I have recently completed processing the diary of James Oliver Longstreet, a Wesleyan alumnus from the class of 1857. The diary is a colorful historical document, providing a rare glimpse into the daily life of a Methodist college student in the middle of the 19th century. It provides insight into the political and social activities of Longstreet’s generation. As a contemporary Wesleyan student, I have found myself fascinated by Longstreet’s description of a Wesleyan that is at once familiar and alien to me.
Wesleyan is well known for the social and political activism of its students, and so I was pleasantly surprised that Longstreet’s classmates were likewise engaged in political activism. The journal records his interest in abolitionism, as well as his role in the local Republican political club. Longstreet worked for the election of the first Republican presidential candidate, John C. Fremont. He describes a “grand Democratic splurge” (campaign event) on July 17, 1856. He and the other Fremont supporters heckled the Democrats during their meeting and “cheered after meeting adjourned.” He describes how “some Democrats, headed by Putnam, made [Brother] Fox run for his life. He hid in Mc. Donough.”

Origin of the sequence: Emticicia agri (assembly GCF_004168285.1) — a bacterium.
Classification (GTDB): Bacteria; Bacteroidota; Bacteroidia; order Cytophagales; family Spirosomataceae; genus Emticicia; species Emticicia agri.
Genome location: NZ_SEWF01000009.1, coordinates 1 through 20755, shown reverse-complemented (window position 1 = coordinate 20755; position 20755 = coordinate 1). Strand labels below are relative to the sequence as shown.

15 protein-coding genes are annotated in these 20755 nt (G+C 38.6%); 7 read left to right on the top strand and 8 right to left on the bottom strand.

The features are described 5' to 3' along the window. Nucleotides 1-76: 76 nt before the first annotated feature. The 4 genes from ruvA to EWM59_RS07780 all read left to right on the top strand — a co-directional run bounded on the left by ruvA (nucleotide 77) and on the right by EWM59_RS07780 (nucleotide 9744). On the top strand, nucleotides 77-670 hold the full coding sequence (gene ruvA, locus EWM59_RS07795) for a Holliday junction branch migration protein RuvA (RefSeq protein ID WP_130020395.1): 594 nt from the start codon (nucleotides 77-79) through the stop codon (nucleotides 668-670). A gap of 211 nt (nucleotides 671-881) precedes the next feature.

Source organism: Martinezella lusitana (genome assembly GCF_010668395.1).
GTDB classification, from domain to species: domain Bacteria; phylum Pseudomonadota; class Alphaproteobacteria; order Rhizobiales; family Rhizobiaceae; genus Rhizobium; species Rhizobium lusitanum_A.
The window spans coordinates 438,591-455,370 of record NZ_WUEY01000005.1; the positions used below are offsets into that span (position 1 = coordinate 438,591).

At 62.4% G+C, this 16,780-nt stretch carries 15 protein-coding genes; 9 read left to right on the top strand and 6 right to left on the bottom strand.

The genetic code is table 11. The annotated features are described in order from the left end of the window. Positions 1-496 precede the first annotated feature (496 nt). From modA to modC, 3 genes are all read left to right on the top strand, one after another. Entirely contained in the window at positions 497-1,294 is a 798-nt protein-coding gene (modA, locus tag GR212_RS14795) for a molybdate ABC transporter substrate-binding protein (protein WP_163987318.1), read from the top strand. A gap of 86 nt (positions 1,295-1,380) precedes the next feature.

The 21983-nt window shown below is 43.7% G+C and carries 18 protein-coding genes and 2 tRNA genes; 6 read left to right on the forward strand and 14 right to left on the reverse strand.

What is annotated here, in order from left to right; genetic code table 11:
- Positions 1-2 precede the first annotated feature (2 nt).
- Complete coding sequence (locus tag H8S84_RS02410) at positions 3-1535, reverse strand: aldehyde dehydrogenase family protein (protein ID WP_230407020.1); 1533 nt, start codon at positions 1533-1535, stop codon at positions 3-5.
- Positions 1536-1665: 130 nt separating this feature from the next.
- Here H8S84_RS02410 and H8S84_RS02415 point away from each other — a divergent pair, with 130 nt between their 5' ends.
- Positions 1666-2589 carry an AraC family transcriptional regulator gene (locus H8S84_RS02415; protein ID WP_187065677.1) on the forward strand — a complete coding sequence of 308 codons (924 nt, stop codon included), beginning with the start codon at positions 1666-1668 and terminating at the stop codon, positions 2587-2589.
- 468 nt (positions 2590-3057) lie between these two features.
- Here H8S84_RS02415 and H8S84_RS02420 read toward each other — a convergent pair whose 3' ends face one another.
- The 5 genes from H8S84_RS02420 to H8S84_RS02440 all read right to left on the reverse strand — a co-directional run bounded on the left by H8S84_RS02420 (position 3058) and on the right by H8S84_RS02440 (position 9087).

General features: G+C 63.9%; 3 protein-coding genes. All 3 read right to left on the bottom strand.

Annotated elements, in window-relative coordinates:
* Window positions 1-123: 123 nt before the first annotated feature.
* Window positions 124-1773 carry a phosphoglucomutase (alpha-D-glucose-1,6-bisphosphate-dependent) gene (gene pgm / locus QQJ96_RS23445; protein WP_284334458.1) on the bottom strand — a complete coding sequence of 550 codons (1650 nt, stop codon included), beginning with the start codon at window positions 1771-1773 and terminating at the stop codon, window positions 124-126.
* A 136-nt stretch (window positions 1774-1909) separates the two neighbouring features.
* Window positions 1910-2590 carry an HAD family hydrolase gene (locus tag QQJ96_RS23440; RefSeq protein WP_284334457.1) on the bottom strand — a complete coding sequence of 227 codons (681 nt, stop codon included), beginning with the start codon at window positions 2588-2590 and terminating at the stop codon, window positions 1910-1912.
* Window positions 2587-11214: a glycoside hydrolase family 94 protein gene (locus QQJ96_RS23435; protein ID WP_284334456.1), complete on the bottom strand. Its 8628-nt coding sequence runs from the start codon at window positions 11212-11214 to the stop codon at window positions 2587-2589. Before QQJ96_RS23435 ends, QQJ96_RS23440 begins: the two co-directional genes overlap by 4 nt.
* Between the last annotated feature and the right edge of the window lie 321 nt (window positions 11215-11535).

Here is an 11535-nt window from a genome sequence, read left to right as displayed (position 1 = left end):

Longstreet’s political engagement came in part from his commitment to abolitionism. Throughout the diary, he remarks on his enjoyment of the writings of Frederick Douglass. Other evidence of Longstreet and his friends’ political engagement abounds. For example, when he went for dinner at his friend Mr. Blake’s house on November 5, he reported that, “They are very much excited about the election. They think old Buck (Buchanan) will make slaves of us all.”
But college for James Longstreet was not only about politics. He was also a member of the Mystical Seven, and his diary provides a great deal of insight into the nature of fraternities and secret societies at Wesleyan. In particular, Longstreet was closely involved in the founding of the Middletown chapter of Alpha Delta Phi. On July 23, Longstreet’s friend Powers (probably Orville Watson Powers, class of 1856) contacted him because his society, known as the Lebanians, wanted to “become a chapter of ΑΔΦ and he wants me to recommend his society to Head.” On August 1, Longstreet writes, “This morn have learned that the Betrians and [Powers’ group] have united and come out ΑΔΦ!!!” The diary also provides an account of what is possibly the first recorded instance of a student being rejected by the organization, writing that, “Carr was rejected by ΑΔΦ and feels dreadfully.”
The diary is full of interesting threads, and James O. Longstreet’s involvement in political activity and in fraternal organizations makes it of interest to many current Wesleyan students and alumni. I have greatly enjoyed the walk back in time that Mr. Longstreet has afforded me!